Ivan brings us to the Tampico – Veracruz bridge, which is a paid option, so not many cars passing it. We soon witness a very economic crossing strategy. When people going with motorbike come to the end of the bridge, in certain place (far enough from the collecting boot), they take their motorbikes by hand and roll/carry it over to save some pesos. Later we also witness another way of saving up – one car took a really bad countryside bumpy full of potholes road in order to avoid the high taxes. At the beginning it was a bit awkward when he got into the neglected road in the fields, but soon we enjoyed it better than a highway – at least we can see the countryside life closer.

It rains heavily. One driver becomes suprised to realise we are planning to camp somewhere in the fields, but when he saw some neglected building in the fields, he gets curious in the process. ‘Maybe there?’ Yeah, soon we get over the fence, which obviously means we are getting into some private area. It rains and getting dark soon, so no other choice. Its a cowshed, after all we realised. But the cement floor and a roof will serve us well as a shed tonight. We inspect the area. In one hole we find five snake skins. Glow-worms are all around us. We don’t even suspect that tomorrow we are going to spend a night near the Gulf of Mexico. The paradox in the traveling still amazes us.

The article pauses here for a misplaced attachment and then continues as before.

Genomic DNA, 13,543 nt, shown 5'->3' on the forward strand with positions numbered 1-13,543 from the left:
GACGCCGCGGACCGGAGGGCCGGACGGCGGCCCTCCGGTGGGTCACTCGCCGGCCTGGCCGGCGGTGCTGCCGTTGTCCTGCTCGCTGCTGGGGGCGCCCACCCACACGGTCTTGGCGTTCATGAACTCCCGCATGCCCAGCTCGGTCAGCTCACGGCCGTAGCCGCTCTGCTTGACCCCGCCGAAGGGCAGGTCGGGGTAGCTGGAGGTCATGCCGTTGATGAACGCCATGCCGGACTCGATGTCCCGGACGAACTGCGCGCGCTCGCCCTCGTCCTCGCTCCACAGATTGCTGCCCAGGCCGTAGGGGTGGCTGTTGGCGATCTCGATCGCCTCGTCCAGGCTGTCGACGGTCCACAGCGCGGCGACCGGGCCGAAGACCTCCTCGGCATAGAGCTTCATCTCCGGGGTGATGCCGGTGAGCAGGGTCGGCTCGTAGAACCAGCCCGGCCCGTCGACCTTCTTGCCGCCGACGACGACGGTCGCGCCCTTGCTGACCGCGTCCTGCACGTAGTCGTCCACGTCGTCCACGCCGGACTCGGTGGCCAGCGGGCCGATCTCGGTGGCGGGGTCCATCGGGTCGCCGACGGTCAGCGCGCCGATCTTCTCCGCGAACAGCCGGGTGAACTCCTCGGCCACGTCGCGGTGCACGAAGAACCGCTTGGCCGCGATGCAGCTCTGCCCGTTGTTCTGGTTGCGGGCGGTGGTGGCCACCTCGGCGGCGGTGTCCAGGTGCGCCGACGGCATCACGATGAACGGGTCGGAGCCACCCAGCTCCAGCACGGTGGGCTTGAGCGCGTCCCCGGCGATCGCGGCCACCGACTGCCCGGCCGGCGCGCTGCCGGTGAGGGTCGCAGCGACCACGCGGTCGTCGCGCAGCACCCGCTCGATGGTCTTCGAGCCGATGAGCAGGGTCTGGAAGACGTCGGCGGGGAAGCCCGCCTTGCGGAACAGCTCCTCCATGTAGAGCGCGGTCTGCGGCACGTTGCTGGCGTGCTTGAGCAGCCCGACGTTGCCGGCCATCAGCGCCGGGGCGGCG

The next morning doesn’t promise anything dry. No wish to get out of the dry place, but the cows are approaching, so probably we need to move. The orange tree fields all around. Later an old guy brings us pockets of fruits probably from those fields.

Jūros gėrybių kokteiliai | Seafood cocktails

It pours heavily. Two genetics professors, who try to improve the corn quality, stop for us as they feel sorry. Normally they wouldn’t take anyone in – such a university policy.
With them we start our seafood era. They bring us to one place, where they normally stop to get some shrimp cocktail – amazing thing. They also suggest Chakchalaka beach to stay over, so the next few days we enjoy the emerald water of the golf. Wild dogs look after our tent, but those lovely creatures leave us some gifts – fleas. We get into panick as the traveler forums suggest it will be very hard to get rid of them. We change our plans and go to Veracruz. We don’t want to infect any couchsufers, so we choose cheap hotel instead to make a total wash-up.

We do it in a standart tourist way: a hotel (cheap 5 dollar one, but there are beds, even a tv and coffee in the morning), then a walk in the town and museum, and the dinner. But how do the tourist get to know the locals? Where does the adventure lie? We started to long our Road and meeting the local people.

We began searching for some things against the flea. Even though we had an exact Spanish word for that, everyone tried to offer us something against louses. You can only imagine what they thought of such ‘tourists’.

Turguje | In a bazaar

Next to our and neighbouring hotels you could see some different shape and sized woman in their prolonged eyelashes waiting to ‘offer their services’. We will see such women often on the highway, too. We hitch, and they wait for their clients. Normally truck drivers wouldn’t take us into their trucks due to insurance policies etc., but they would they them for a shorter or longer distance, or just on the spot to implement ‘the thing of great importance’. Of course, our backpacks were not filled of make-up, and the only service we could offer is the our chats in a broken spanish.

Sleep in the gas stations